Objectives: Pharmacodynamics of β-lactamase inhibitors are an area of intense interest as new β-lactam/β-lactamase inhibitor combinations enter clinical development and clinical practice. Avibactam, a non-β-lactam β-lactamase inhibitor, has been combined with ceftaroline or ceftazidime but these two combinations have not been directly compared.
Methods: Using an in vitro pharmacokinetic model we simulated human drug concentration–time courses associated with ceftaroline 600 mg every 8 h and ceftazidime 2000 mg every 8 h. Avibactam was given by continuous infusion at a range of concentrations up to 10 mg/L and antibacterial effect assessed against a CTX-M-producing Escherichia coli, AmpC-hyperproducing Enterobacter cloacae and KPC-producing Klebsiella pneumoniae. Simulations were performed over 72 h.
Results: Avibactam, at a concentration of 1–2 mg/L, produced maximum bacterial clearance over 72 h for the E. coli and E. cloacae strains with both ceftaroline and ceftazidime. Avibactam (4 mg/L) was required for maximum reduction in bacterial load with the KPC-producing K. pneumoniae. A series of dose fractionation experiments were performed with avibactam against each of the three strains and AUC, Cmax or T > avibactam concentration of 1, 2 or 4 mg/L related to antibacterial effect as measured by change in bacterial count at 24 h. AUC or Cmax were best related to 24 h antibacterial effect for avibactam though there was no consistent pattern favouring one over the other.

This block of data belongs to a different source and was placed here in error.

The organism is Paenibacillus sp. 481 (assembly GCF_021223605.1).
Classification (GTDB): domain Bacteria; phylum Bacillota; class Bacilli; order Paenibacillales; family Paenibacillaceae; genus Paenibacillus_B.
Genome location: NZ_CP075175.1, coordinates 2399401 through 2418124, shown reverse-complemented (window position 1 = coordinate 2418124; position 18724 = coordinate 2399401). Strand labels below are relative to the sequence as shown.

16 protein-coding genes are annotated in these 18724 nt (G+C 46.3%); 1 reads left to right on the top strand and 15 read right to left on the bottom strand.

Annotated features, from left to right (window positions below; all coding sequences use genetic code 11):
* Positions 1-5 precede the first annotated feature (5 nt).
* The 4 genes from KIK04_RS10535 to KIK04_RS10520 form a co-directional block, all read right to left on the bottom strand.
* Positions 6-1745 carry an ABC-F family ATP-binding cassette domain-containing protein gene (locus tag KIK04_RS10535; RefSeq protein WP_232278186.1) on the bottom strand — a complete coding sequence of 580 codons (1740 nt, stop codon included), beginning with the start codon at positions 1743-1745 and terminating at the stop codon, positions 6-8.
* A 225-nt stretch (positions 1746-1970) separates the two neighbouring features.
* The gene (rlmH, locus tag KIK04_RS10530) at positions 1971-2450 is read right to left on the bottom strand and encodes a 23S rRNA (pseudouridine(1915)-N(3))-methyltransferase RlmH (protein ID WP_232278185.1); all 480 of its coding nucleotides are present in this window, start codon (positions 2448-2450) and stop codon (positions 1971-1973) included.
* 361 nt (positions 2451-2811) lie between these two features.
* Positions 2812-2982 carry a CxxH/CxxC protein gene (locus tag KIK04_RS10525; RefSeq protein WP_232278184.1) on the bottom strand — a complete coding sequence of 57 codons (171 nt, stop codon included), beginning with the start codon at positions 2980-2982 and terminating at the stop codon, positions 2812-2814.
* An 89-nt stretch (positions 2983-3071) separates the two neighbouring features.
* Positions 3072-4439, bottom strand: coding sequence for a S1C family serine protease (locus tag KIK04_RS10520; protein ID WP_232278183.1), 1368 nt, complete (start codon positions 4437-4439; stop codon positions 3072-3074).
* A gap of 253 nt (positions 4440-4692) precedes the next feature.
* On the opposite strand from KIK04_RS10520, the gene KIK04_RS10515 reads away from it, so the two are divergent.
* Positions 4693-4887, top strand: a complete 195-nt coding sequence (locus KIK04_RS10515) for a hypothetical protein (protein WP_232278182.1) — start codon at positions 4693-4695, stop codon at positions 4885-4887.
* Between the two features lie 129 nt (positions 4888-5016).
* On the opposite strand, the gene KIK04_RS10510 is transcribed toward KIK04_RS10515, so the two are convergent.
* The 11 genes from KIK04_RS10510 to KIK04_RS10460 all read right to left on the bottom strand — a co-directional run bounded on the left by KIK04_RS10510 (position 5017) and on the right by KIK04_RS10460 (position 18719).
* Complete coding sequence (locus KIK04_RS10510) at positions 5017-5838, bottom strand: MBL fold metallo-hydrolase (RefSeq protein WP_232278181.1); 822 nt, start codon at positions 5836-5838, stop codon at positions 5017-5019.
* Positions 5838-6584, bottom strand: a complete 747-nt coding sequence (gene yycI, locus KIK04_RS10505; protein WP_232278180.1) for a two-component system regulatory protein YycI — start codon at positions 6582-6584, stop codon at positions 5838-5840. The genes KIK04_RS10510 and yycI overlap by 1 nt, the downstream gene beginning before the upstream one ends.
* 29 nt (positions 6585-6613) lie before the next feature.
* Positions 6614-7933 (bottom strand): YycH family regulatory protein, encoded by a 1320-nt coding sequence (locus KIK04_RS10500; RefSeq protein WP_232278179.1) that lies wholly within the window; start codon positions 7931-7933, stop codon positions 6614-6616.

Conclusions: As AUC is a much easier and more reliable pharmacokinetic measure than Cmax, it would be useful to explore how AUC-based indices for avibactam exposures could be used for translating the results of the present study into patients’ therapy.